Aureole etc.




Golden Age singers

Nimbus on-line




Faure songs
Charlotte de Rothschild (soprano);

  Founder: Len Mullenger
Classical Editor: Rob Barnett

Ignaz LACHNER (1807-1895)
Piano Trio in D minor Op. 89
Piano Trio in B flat major Op. 37
Piano Trio in E flat major Op. 102
Piano Trio in D major Op. 56
Piano Trio in C major Op. 103
Piano Trio in G major Op. 45
Stefan Muhmenthaler (violin)
Anna Barbara Dütschler (viola)
Marc Pantillon (piano)
Rec: Tonstudio van Geest, Sandhausen/Heidelberg, 24-28 May 1997, 17-20 Mar 1998
CLAVES CD 50-9802/3 [65.33+78.20]


Gerard Hoffnung CDs

Advertising on
Musicweb


Donate and get a free CD

New Releases

Naxos Classical

Hyperion

Musicweb sells the following labels
Acte Préalable
Alto
Arcodiva
CDAccord
Cameo Classics
Centaur
Hallé
Hortus
Lyrita
Nimbus
Northern Flowers
Redcliffe
Sheva
Talent
Toccata Classics


Follow us on Twitter

Subscribe to our free weekly review listing
sample



BUY NOW 

Crotchet   AmazonUK   AmazonUS

Ignaz Lachner was the son of Theodor Lachner (1798-1877). His brothers were Franz (1803-1890) and Vincenz (1811-1893). Franz was the most famous of the sons, much associated with Munich, a composer of abundant energy. There are eight symphonies and extensive songs and chamber music with oratorios, operas (including Benvenuto Cellini, 1849) and church music. Ignaz was also active in Vienna, Hamburg, Stockholm and Frankfurt. He vied with his brother in productivity chalking up three operas including Loreley produced in Munich in 1846.

On the evidence of these six four-movement trios Ignaz was a fluent melodist without the invincible logic of a master of sonata-form. Op. 89 is Beethovenian - a leaf taken from the book of the Spring Sonata. The bubbling cassation of an andantino suggests Scott Joplin. The finale is Mozartian: mercurial, quick-witted. The Op. 37 also recalls Beethoven. It is perhaps an indication of the early opus number that both the andante and the thrawn vigour of the scherzo outstay their welcome. Fortunes are restored by the Op. 102 work which sidles and smiles enchantingly. Op. 58 has an affable flow and the same playful dialogue to be found in Beethoven's Archduke Trio. Lachner cuts a Tchaikovskian dash in the scherzo and injects some fizzing energy in the finale. The Op. 103 feints towards earnest Olympian heights of the Beethoven violin concerto although this is contrasted incidents in which a slightly hysterical joyousness bubbles up. The Op. 45 work is the longest of the lot at more than 33 minutes. Its skirling and rough piping is quite distinctive. The glitter of Haydn and a playfulness laced with tragedy suffuses this work. Listening to all these trios I thought of most often of the affable Beethoven triple concerto, much slighted, but a work for which I have great affection.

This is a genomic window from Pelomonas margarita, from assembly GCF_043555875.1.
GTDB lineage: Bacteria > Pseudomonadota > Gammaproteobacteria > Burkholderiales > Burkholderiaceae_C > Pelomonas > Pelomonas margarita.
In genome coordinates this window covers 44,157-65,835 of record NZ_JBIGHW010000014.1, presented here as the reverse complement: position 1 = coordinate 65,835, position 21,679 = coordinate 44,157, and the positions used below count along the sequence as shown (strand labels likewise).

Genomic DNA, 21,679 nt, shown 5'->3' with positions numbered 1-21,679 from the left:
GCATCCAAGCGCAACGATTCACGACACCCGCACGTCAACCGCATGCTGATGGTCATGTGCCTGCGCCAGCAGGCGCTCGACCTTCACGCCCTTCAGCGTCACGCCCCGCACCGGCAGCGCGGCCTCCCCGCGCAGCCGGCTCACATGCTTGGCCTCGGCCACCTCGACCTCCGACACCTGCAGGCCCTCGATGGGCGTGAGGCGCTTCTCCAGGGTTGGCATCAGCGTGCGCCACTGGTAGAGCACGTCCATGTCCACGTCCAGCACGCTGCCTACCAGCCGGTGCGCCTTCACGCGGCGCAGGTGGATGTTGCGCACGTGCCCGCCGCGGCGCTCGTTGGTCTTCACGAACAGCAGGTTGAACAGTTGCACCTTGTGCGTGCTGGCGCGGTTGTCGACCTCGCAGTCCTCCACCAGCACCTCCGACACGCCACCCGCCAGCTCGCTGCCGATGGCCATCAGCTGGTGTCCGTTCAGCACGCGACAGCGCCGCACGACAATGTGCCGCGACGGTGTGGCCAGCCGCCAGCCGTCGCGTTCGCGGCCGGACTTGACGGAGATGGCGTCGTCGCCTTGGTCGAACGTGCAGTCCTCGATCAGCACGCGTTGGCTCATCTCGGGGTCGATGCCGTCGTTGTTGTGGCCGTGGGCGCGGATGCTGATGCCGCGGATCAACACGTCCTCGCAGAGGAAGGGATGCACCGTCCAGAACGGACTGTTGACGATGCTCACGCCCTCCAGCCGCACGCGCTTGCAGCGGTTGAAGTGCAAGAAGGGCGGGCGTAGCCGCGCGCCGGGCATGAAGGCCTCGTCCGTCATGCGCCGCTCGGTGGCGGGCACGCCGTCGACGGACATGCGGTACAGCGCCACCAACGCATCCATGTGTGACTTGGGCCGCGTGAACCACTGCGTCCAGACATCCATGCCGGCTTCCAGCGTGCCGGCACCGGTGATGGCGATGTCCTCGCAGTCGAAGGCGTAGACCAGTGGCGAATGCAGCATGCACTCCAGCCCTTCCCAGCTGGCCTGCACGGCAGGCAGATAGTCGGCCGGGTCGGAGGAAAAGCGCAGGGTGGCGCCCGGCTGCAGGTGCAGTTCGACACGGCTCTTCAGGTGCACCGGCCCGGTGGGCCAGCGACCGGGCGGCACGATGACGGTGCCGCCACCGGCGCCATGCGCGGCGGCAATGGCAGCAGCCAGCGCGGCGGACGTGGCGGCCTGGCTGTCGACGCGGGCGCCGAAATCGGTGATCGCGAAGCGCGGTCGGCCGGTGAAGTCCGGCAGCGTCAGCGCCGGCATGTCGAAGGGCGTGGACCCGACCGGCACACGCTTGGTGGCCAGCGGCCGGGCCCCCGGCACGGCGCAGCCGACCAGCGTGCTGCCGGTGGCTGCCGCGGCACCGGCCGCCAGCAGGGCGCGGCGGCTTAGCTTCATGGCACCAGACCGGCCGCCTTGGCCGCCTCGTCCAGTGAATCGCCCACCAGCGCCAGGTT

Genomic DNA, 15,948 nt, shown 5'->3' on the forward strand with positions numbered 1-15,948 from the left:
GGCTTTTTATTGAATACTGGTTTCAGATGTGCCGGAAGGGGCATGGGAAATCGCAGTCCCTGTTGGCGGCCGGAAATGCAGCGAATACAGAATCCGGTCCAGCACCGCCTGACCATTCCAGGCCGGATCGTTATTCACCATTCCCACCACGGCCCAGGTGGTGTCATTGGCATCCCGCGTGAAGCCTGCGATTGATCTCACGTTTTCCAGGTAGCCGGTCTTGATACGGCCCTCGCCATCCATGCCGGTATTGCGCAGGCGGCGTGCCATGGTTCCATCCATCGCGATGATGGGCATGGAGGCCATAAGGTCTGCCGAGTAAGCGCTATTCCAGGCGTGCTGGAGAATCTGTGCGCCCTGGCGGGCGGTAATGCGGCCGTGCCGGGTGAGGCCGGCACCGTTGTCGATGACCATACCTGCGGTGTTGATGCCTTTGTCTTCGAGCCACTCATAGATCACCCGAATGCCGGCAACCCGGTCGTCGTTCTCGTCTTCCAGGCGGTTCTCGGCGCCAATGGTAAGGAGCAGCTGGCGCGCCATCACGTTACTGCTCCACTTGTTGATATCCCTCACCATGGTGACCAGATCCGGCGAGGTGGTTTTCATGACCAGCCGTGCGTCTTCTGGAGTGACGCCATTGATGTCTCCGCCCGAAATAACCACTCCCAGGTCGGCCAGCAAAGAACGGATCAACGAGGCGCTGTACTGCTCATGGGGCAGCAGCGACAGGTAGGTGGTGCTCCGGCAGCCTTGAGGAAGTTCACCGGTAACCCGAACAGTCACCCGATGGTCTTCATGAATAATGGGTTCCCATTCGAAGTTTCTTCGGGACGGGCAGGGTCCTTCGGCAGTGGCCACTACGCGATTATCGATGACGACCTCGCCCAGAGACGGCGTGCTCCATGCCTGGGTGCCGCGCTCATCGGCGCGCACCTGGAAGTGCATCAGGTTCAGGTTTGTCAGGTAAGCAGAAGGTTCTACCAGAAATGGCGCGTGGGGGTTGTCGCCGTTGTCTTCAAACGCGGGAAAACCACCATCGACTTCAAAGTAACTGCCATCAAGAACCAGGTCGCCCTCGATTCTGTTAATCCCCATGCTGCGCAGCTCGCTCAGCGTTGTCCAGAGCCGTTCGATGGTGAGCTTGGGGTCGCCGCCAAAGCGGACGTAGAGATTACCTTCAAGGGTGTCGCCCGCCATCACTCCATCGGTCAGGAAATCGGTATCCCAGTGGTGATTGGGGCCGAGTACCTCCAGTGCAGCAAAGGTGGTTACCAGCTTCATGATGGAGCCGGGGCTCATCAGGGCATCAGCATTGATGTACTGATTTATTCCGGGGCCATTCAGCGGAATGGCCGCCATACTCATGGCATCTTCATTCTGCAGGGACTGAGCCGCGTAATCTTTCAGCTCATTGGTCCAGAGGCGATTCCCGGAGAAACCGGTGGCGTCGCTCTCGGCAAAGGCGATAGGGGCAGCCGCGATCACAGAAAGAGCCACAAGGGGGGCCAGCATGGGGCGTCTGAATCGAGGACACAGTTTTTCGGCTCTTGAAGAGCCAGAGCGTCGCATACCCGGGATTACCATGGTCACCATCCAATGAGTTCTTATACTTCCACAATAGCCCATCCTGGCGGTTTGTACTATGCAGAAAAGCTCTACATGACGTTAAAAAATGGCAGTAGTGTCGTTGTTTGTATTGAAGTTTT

This music is hardly ever dull but this is a composer who holds on to his good ideas for a little longer than they can sustain.

Please note that these are not the conventionally specified piano trio. Lachner here substitutes a viola for the more normal cello.

Six unknown piano trios: charmers every one. Superbly documented by Claves. Lovingly played by Muhmenthaler, Dütschler and Pantillon.

Rob Barnett



Gerard Hoffnung CDs

Advertising on
Musicweb


Donate and get a free CD

New Releases

Naxos Classical

Hyperion

 

Musicweb sells the following labels
Acte Préalable Arcodiva
British Music Soc.
CDAccord
Hallé
Hortus
Lyrita
Nimbus
Northern Flowers
Redcliffe
Sheva
Talent
Toccata Classics


Follow us on Twitter


Subscribe to our free weekly newsletter

Return to Index

Untitled Document


Reviews from previous months
Join the mailing list and receive a hyperlinked weekly update on the discs reviewed. details
We welcome feedback on our reviews. Please use the Bulletin Board
Please paste in the first line of your comments the URL of the review to which you refer.